3. I disagree somewhat that if it had been known first that HALT is undecidable then Godel's theorem would have been easy. The proof you gave is implicitly using the fact that statements about Turing machines are equivalent to statements in the language of arithmetic. This may seem obvious now, but I think it was genuinely novel at the time and was considered a major part of Godel's breakthrough. It may seem more obvious to us now because working with computers has given us lots of practice translating statements between different languages (e.g. writing compilers and interpreters or even just various kinds of parsers).

    1. AH- excellent point.
      I wonder- is coding `M_e(0) does not halt' into an arithmetic
      statement hard? So could we NOW give an easier proof of Godel?
      I think so.

  4. @Lance: Good point. I had almost wanted to say that had we just come up directly with the deterministic version (for Primes), we would not have all these probabilistic results hinging on 'randomness'. This didn't fly quite as well :)

  5. I have wondered if the mathematical community had early on adopted dependent choice (DC) rather than the full-blown axiom of choice, and conjectured that "all sets of reals are Lebesgue measurable" (LM), would we now regard ZF + DC + LM (rather than ZFC) as the standard foundation of mathematics? See this answer by Andreas Blass on MathOverflow:

  6. Here's another potential example of non-commutativity that I just learned about. In a remarkable lecture, Brendan Guilfoyle speculates that if Simon Donaldson's work on smooth 4-manifolds had come out before Michael Freedman's paper on the 4-dimensional Poincare conjecture, then Freedman's paper in its current form would never have been accepted for publication, because its consequences would have seemed so absurd that referees would have demanded a much more detailed and careful argument.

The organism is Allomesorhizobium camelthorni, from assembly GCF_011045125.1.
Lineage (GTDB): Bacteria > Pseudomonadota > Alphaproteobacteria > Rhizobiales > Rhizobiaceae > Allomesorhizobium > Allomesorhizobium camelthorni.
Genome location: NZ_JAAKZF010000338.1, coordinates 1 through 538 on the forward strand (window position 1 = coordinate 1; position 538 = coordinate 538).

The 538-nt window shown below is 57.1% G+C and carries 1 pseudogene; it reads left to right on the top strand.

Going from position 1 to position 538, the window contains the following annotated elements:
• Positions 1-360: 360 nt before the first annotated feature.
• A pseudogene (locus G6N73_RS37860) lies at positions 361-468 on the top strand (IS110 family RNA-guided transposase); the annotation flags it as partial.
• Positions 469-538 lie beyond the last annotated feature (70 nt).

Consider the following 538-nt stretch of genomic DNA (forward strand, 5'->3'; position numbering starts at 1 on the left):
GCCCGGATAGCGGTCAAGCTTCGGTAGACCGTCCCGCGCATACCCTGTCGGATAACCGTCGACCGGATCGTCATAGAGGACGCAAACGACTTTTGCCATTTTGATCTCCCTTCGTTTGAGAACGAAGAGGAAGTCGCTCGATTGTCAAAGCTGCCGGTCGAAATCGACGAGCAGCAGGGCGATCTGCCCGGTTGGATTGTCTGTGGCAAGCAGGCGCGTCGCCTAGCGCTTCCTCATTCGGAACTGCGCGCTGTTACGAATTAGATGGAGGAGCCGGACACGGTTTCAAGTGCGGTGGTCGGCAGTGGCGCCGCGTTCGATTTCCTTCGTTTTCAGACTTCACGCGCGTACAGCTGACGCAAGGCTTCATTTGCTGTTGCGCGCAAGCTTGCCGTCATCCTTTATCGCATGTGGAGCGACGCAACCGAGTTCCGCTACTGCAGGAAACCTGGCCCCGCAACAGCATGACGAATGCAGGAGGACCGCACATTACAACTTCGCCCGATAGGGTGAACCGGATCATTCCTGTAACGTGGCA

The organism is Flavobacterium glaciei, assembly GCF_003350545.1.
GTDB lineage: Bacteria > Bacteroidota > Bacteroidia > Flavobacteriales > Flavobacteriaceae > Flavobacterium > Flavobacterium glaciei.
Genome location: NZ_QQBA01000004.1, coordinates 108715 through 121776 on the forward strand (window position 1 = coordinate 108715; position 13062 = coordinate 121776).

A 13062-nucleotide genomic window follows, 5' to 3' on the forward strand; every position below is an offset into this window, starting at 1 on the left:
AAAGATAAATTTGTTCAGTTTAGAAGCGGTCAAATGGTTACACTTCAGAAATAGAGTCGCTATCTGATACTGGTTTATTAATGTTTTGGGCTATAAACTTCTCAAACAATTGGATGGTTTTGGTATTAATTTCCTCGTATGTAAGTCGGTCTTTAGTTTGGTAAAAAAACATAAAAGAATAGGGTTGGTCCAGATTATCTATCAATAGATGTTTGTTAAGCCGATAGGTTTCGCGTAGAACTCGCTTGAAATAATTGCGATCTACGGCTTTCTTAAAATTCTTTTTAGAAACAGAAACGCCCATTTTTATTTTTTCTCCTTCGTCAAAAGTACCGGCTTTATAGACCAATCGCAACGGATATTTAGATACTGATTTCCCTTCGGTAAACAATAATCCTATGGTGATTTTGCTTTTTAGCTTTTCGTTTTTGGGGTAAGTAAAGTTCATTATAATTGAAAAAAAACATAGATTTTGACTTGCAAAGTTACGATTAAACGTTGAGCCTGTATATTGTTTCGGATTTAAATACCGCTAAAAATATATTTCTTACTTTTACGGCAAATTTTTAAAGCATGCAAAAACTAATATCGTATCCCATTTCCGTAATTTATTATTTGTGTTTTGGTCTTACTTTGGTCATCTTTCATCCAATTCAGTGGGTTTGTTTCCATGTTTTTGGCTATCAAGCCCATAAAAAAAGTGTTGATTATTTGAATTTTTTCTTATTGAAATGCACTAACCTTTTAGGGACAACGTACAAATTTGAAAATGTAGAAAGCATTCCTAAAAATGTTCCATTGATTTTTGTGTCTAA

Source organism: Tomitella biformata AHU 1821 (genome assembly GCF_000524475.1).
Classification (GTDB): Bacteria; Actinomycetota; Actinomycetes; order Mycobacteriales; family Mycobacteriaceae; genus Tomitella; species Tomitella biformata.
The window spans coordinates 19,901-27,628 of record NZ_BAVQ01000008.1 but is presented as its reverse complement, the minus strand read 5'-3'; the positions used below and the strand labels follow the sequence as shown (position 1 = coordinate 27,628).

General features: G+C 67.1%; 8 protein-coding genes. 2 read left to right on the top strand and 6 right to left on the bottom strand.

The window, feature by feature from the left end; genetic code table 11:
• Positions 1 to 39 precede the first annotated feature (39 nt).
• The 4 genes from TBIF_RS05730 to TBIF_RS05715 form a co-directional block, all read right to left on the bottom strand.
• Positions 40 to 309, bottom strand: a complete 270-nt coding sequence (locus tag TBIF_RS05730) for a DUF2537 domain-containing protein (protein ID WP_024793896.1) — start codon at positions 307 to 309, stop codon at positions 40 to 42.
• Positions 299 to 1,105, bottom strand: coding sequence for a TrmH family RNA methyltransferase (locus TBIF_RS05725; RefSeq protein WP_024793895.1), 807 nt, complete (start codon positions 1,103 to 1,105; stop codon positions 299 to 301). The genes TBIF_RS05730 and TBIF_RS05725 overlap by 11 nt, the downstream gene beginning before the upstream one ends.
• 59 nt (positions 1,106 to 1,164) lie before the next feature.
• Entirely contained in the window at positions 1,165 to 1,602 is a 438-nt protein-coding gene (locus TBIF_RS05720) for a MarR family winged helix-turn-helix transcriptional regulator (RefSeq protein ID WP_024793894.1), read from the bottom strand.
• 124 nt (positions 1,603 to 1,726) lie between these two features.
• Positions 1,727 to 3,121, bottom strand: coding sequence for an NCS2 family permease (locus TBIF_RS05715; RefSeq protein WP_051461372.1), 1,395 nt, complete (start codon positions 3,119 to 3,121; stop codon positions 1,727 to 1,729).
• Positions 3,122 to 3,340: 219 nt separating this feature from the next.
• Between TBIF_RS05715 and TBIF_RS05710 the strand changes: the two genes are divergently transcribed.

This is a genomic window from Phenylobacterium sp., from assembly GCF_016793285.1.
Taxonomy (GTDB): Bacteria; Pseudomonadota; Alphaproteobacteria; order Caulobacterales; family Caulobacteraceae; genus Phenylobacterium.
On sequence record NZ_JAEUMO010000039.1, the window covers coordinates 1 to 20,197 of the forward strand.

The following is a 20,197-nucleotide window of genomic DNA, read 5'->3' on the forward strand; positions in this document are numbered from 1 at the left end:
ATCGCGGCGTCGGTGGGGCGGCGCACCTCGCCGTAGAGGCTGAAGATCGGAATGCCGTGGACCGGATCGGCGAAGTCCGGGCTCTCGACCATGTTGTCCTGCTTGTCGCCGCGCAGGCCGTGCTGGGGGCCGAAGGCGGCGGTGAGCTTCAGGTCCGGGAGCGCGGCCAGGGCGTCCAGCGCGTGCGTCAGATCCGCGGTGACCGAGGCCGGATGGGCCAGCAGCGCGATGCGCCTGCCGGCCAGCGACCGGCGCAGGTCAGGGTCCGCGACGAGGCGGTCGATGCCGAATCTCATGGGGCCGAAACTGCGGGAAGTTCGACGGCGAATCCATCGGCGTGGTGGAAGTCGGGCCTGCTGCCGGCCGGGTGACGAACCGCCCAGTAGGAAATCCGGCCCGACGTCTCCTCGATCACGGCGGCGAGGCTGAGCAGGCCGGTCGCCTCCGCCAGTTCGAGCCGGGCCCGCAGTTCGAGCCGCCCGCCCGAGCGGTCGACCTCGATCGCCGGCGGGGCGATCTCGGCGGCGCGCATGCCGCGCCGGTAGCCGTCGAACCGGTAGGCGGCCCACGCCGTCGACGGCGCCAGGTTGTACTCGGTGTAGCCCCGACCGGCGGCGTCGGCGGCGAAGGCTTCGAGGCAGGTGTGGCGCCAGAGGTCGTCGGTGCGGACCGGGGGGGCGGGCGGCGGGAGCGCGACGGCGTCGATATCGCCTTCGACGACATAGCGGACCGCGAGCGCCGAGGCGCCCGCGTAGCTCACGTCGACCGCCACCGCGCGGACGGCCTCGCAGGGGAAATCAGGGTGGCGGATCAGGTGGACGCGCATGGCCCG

7. If Turing had come before Cantor, then modern mathematics would not use a set theory like ZFC as its foundation. As in, imagine the 2 were reversed: Cantor comes up with the theory of computation in the late 1800s (perhaps inspired by machines like Babbage's) and it is Turing who later comes up with infinite sets, "Turing" normal forms, ordinals, etc.

    I contend that in that universe modern math would've adopted a very different foundation, one based around concepts of computability and complexity. Cantor's set theory was only adopted as the foundation of 'pure' math because it lacked any better competitor in the early 1900s, despite already growing awareness of the ambiguities and paradoxes it contains. In the alternate world Hilbert and co. would not only not have Cantor's set theory (Turing wouldn't invent it for another 10-20 years), but would arguably have a superior alternative right in front of them.

    Such a change would have profound implications for the last 100+ years of mathematics. Pure math would be far less comfortable with infinities and non=constructive (or overly abstract) constructs than it really is. Putting computation and algorithms at the center would've been a big boost to things like combinatorics and complexity theory itself, but also potentially forced things like real analysis and topology to either A) come after Turing or B) adopt a very different foundation. I think the upshot would be a universe where a lot more of "pure" math is something you can do on a physical computer, but a fair amount of OUR pure math either never exists or looks very different.